There couldn't be a case where some logs are deleted due to crash, right?
No, I've never seen files be truncated. Binary log files are append-only.
It is normal for old binary log files to be removed (but not shrunk) if they are older than
binlog_expire_logs_seconds. Files are not removed precisely at the moment when they become too old; they are checked at the time a new binlog file is opened. This occurs when the last file reaches the max size, or the MySQL Server restarts, or someone runs FLUSH LOGS. But even in these cases, old files are not truncated or shrunk, they are just removed.
So one possibility is some external process (not mysqld) deliberately truncated or renamed files.
It's more likely that someone issued a
CHANGE REPLICATION SOURCE command (aka
CHANGE MASTER) and misconfigured the log name or log position from which to read.
I've also seen a case where writes to the binary log were failing, because of a disk that was physically degraded, so writes were failing. So the file was virtually size x, and the replica was reading from that position, but the latter portion of the file wasn't actually on disk — it resided only in the OS filesystem cache in RAM. Then the server rebooted. After the reboot, the binlog file was physically size x, but the replica had already replayed changes past x, and expected the file to be larger.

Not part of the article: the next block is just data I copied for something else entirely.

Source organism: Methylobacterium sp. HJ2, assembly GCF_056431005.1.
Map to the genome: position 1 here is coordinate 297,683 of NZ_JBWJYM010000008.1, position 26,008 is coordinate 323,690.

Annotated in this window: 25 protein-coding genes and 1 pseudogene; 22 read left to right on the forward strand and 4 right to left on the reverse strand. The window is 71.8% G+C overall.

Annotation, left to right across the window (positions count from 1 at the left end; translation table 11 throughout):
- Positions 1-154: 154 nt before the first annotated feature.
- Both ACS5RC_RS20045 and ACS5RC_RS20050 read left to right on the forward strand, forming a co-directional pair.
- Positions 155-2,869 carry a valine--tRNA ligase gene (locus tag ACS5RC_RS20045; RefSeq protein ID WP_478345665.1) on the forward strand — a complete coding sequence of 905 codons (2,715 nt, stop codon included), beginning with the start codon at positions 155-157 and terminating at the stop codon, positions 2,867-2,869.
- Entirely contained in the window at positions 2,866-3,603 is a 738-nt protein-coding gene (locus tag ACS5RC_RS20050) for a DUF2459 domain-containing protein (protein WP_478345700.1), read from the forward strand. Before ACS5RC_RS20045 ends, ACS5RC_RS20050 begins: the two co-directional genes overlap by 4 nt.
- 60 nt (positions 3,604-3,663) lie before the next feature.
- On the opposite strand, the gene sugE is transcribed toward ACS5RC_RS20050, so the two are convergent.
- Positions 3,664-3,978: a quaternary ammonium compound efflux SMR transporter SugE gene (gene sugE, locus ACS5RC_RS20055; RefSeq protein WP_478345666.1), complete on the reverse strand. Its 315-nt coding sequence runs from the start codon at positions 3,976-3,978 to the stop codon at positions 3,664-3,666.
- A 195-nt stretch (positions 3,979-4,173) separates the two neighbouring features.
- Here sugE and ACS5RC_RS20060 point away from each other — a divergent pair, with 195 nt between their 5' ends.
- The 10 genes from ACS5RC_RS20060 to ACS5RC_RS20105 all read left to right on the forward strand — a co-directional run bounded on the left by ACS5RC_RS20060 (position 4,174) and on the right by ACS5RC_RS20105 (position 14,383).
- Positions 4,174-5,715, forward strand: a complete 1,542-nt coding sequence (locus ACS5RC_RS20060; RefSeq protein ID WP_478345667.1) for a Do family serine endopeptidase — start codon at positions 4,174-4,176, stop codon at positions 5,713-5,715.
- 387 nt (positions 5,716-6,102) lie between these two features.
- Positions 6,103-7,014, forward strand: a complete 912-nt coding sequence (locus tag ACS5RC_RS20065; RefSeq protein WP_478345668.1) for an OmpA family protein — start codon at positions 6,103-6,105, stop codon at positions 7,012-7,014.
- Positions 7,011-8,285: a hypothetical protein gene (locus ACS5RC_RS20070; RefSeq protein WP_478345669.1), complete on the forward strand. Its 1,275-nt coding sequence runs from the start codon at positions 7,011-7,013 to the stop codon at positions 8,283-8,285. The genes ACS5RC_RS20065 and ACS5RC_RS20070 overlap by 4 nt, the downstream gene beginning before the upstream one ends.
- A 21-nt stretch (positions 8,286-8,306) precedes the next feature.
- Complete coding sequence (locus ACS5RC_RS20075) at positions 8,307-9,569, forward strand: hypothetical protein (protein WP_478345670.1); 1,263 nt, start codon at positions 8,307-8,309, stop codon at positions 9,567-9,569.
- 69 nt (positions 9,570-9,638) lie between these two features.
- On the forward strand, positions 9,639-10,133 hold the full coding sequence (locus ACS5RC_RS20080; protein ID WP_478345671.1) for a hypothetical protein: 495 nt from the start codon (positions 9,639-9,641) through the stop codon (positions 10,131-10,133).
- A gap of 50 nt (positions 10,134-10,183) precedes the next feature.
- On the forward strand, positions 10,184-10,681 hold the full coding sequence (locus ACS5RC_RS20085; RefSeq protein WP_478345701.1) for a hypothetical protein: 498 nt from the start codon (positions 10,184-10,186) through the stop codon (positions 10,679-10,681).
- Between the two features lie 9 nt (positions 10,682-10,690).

This scenario should not be possible if you have set
sync_binlog=1, because commits will fail immediately if the OS can't sync the file to disk.
To be honest, in your position I would just trash the replica and start over. Make a fresh backup from the source (I would use Percona XtraBackup), and use it to overwrite the replica's data and start from there. At my last job, we reinitialized replicas every week. It was one of our SOP's that we had scripted. It's not worth the time to figure out how a replica got misconfigured, when it's so easy to just reinitialize it.